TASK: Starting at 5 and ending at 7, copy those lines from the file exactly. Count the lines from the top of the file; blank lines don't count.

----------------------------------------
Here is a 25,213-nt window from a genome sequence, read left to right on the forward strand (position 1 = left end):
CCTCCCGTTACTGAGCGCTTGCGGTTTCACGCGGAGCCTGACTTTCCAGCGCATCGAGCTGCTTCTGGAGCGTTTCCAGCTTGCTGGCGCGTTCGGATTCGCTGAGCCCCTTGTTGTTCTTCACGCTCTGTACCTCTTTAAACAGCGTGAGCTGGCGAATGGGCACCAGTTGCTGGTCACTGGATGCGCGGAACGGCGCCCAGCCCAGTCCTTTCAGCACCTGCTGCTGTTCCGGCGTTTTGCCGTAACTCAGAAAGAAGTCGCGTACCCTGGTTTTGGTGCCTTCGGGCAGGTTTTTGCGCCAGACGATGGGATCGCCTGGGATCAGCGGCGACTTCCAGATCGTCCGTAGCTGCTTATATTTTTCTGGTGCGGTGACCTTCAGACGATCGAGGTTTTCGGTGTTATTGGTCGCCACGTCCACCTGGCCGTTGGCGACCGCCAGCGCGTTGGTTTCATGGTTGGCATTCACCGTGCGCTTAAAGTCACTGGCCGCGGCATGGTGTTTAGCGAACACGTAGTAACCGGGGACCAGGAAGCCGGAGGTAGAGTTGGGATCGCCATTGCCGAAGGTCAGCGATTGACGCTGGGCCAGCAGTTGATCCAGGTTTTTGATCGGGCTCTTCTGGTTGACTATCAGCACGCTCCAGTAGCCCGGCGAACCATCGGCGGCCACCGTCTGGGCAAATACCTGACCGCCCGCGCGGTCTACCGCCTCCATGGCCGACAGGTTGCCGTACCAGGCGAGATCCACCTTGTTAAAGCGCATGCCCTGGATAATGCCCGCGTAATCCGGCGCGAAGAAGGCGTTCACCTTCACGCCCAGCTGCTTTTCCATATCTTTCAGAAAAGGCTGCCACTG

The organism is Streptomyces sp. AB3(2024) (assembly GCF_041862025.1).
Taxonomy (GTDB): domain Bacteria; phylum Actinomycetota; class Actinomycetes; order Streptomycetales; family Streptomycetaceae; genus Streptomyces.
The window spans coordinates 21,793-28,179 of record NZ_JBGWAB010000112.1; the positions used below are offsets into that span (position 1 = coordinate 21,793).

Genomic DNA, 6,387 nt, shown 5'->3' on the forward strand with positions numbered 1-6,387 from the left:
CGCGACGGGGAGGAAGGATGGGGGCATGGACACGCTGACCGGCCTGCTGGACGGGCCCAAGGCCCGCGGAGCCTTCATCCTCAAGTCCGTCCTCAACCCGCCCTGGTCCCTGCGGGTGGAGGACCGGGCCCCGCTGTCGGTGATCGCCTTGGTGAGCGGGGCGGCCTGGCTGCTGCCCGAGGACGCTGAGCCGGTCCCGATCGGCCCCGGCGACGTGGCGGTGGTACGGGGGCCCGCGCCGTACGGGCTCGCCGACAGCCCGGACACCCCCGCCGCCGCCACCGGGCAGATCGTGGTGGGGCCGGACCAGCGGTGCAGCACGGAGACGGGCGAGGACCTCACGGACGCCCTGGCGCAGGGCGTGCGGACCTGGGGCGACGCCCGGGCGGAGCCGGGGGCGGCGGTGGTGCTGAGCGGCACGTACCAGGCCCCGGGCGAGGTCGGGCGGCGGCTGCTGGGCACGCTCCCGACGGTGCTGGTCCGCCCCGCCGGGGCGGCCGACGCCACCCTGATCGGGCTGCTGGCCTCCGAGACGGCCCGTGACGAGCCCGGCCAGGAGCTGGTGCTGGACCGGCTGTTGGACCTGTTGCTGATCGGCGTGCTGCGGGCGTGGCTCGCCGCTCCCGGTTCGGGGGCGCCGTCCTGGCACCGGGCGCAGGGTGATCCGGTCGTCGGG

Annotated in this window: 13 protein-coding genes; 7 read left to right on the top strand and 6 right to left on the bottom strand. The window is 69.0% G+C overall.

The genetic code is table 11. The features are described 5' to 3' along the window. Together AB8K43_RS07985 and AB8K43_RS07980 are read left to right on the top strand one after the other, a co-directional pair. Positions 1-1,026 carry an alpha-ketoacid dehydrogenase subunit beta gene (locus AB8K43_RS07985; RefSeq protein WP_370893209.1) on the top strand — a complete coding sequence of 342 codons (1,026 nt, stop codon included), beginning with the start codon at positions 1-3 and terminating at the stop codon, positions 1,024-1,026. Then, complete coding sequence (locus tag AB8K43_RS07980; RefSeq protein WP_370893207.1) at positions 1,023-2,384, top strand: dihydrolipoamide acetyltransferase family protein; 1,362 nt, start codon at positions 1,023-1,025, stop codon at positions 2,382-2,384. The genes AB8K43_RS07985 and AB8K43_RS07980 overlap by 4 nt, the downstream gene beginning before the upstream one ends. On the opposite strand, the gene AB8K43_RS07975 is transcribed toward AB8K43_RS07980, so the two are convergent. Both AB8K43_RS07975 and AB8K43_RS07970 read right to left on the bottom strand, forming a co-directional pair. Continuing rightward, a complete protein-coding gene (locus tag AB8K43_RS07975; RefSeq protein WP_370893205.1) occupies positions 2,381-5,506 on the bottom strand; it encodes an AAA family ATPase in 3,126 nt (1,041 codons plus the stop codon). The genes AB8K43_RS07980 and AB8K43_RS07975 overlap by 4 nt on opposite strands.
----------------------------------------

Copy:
The window spans coordinates 21,793-28,179 of record NZ_JBGWAB010000112.1; the positions used below are offsets into that span (position 1 = coordinate 21,793).

Genomic DNA, 6,387 nt, shown 5'->3' on the forward strand with positions numbered 1-6,387 from the left:
CGCGACGGGGAGGAAGGATGGGGGCATGGACACGCTGACCGGCCTGCTGGACGGGCCCAAGGCCCGCGGAGCCTTCATCCTCAAGTCCGTCCTCAACCCGCCCTGGTCCCTGCGGGTGGAGGACCGGGCCCCGCTGTCGGTGATCGCCTTGGTGAGCGGGGCGGCCTGGCTGCTGCCCGAGGACGCTGAGCCGGTCCCGATCGGCCCCGGCGACGTGGCGGTGGTACGGGGGCCCGCGCCGTACGGGCTCGCCGACAGCCCGGACACCCCCGCCGCCGCCACCGGGCAGATCGTGGTGGGGCCGGACCAGCGGTGCAGCACGGAGACGGGCGAGGACCTCACGGACGCCCTGGCGCAGGGCGTGCGGACCTGGGGCGACGCCCGGGCGGAGCCGGGGGCGGCGGTGGTGCTGAGCGGCACGTACCAGGCCCCGGGCGAGGTCGGGCGGCGGCTGCTGGGCACGCTCCCGACGGTGCTGGTCCGCCCCGCCGGGGCGGCCGACGCCACCCTGATCGGGCTGCTGGCCTCCGAGACGGCCCGTGACGAGCCCGGCCAGGAGCTGGTGCTGGACCGGCTGTTGGACCTGTTGCTGATCGGCGTGCTGCGGGCGTGGCTCGCCGCTCCCGGTTCGGGGGCGCCGTCCTGGCACCGGGCGCAGGGTGATCCGGTCGTCGGG